I had no sooner published my last post, “Achieving Stardom,” when my radio came on Sunday morning—as usual set to Krista Tippett’s weekly interview show, On Being. As luck would have it, Krista was interviewing Seth Godin, an Internet pioneer who has not only fascinating ideas on marketing but the sales history to support them. He has turned several books into Amazon.com bestsellers without either traditional publishing props or the contemporary sins of spamming his social network friends or faking reviews. You can find out more about the show, listen to it online, or download the podcast at The Art of Noticing, and then Creating.
I hadn’t initially intended to write a follow-up to last week’s post. But listening to Seth and Krista confirm some of what I had written, it occurred to me that I had not addressed a central question. Yes, it makes sense to trust the process, to accept that it takes longer than most of us might like to get the word out and find loyal readers rather than engage in deceptive or dysfunctional tactics born of desperation. But how do we know our faith is justified? So, in a tip of the hat to Krista, I have titled this post after the original name of her show, Speaking of Faith.
Let me say up front that I have no guru-type answer to my question, which is on the surface a circular one. Success, sooner or later, justifies an author’s faith that success will arrive. But the standards that determine success vary. Beautifully written books may not sell well—or they may win a major award and become bestsellers. Terribly written books may get million-dollar contracts but tank in the market—or not. Some indie books I have read went to print too soon (keep in mind that all such judgments are subjective—these books appear unpolished to me). Others make me wonder what had to go wrong with publishing that an agent and editor didn’t snap them up. So what’s your standard: good, famous, moneymaking? And how do you determine if you’ve met it?
What complicates the question of faith is a truth about writing that is not universally acknowledged, although most writers recognize it at some point in their careers. Good writers, experienced writers—like most expert artists—make the craft of writing look simple. As a result, readers and newbie writers think that anyone can write a novel, just as beginning dancers expect to whip off a triple pirouette after two or three classes. My first novel will see the light of day only if I run out of other stories and decide to rewrite it from scratch. It was terrible, but I had no idea. I sent it to agents and was amazed when they rejected it. Now I know why. Last time I tried to read it, I couldn’t get past chapter 3.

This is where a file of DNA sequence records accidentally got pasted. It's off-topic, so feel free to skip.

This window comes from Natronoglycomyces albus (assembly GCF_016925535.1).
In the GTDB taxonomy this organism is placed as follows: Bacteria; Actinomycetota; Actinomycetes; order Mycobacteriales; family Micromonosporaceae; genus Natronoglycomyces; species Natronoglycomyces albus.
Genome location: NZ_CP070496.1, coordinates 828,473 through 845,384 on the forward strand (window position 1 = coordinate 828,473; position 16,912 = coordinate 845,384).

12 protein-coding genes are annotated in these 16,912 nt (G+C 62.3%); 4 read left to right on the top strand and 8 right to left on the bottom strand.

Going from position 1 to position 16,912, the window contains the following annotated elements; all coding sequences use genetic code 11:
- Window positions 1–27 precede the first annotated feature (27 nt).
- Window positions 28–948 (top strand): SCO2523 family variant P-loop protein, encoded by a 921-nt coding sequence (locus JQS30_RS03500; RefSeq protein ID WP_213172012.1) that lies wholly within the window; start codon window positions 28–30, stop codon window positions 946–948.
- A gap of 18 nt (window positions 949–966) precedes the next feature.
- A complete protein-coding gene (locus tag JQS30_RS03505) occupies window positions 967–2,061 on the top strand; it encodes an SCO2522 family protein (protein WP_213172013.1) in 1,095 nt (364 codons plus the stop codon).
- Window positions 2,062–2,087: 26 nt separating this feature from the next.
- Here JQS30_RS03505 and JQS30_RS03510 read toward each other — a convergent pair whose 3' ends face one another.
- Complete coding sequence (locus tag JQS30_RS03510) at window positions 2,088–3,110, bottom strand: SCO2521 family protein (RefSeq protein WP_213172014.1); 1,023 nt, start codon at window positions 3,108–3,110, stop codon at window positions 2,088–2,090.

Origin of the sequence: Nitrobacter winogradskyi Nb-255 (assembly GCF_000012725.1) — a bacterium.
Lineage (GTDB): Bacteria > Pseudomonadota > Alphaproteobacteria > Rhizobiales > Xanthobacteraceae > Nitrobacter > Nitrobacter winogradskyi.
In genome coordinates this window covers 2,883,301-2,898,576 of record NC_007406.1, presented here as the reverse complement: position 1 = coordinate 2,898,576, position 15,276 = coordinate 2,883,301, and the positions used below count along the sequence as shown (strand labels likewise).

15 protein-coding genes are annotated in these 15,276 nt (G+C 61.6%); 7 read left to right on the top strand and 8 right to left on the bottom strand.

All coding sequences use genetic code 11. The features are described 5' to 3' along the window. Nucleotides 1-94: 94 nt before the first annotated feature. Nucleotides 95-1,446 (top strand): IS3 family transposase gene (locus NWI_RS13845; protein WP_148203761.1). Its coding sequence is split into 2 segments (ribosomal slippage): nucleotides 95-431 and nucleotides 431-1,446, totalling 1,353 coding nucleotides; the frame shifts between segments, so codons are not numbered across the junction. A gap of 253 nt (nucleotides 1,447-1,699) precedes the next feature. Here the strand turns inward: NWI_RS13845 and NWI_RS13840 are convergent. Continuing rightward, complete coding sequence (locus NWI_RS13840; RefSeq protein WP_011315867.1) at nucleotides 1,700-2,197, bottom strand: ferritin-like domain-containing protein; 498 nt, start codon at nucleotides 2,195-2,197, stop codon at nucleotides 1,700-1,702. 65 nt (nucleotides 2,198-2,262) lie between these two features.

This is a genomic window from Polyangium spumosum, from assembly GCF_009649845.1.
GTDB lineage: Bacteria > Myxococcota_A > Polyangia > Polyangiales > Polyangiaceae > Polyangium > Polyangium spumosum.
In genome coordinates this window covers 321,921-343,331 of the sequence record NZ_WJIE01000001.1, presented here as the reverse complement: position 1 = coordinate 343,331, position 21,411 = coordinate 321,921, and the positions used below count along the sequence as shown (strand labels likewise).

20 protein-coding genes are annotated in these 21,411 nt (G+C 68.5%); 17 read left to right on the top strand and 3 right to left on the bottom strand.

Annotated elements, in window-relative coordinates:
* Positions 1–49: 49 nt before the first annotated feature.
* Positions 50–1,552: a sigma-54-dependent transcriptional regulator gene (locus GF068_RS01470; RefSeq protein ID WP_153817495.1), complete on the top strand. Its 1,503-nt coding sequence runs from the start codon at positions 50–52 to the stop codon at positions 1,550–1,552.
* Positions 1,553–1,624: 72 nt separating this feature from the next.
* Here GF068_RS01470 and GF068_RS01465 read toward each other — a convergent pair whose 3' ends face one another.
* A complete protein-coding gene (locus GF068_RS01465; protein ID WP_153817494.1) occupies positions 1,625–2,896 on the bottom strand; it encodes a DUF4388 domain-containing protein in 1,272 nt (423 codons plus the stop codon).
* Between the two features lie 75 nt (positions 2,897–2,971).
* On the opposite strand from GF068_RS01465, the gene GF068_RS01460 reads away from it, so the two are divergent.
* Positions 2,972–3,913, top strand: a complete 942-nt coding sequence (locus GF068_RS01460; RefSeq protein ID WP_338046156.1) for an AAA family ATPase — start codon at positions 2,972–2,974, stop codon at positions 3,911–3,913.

I tell this embarrassing story because it applies to every beginning writer. Some novels need to die. They don’t merit the leap of faith that will keep them in circulation. But that is not the same thing as saying they never deserved to live in the first place. Because the takeaway from this post is: everyone writes bad novels at first. There is no other way to learn the craft. You have to write and read about writing and show your work to other writers and rewrite and rewrite and rewrite. And if the first book is horrible, let it die. Start another, then a third and a fourth until you produce one that works.
And that, I think, is where the issue of faith comes in. It’s not only a question of having faith that a good book will find its market. Even more important is having faith that you, the artist, have the capacity to create a book that deserves a market. Trust that you can write a bad novel, send it out, have it fail, and not give up. Believe that the next novel will be better, and the one after that better still. And one day, even if you never spam your friends or fellow readers and you refuse to fake reviews for yourself or others, you will write a book that other people want to read. A book that people will pay to read and recommend to their friends. Which in the end is what you want, isn’t it?
To end on a lighter note, if you’d like to see the reviews system in all its glorious, untrammeled goofiness, without spamming and without manipulation—other than the input of those reading the reviews—type the words “bic lady pens” into the search box on Amazon.com. I haven’t laughed so hard in years. In their wacky way, the reviews are a triumph of human ingenuity over machine logic. And if you’d like to know what I mean by that, leave a comment.
Thanks to Seth Godin and Krista Tippett for the inspiration.
News Flash: Historical Fictionistas, a group on the Internet book club Goodreads, has chosen The Golden Lynx as its Featured Author Group Read for March 2013. Many, many thanks to the group moderators and all the members who voted for my novel. May you enjoy reading the book at least half as much as I enjoyed writing it!
Image purchased from Clipart.com, no. 21985679.
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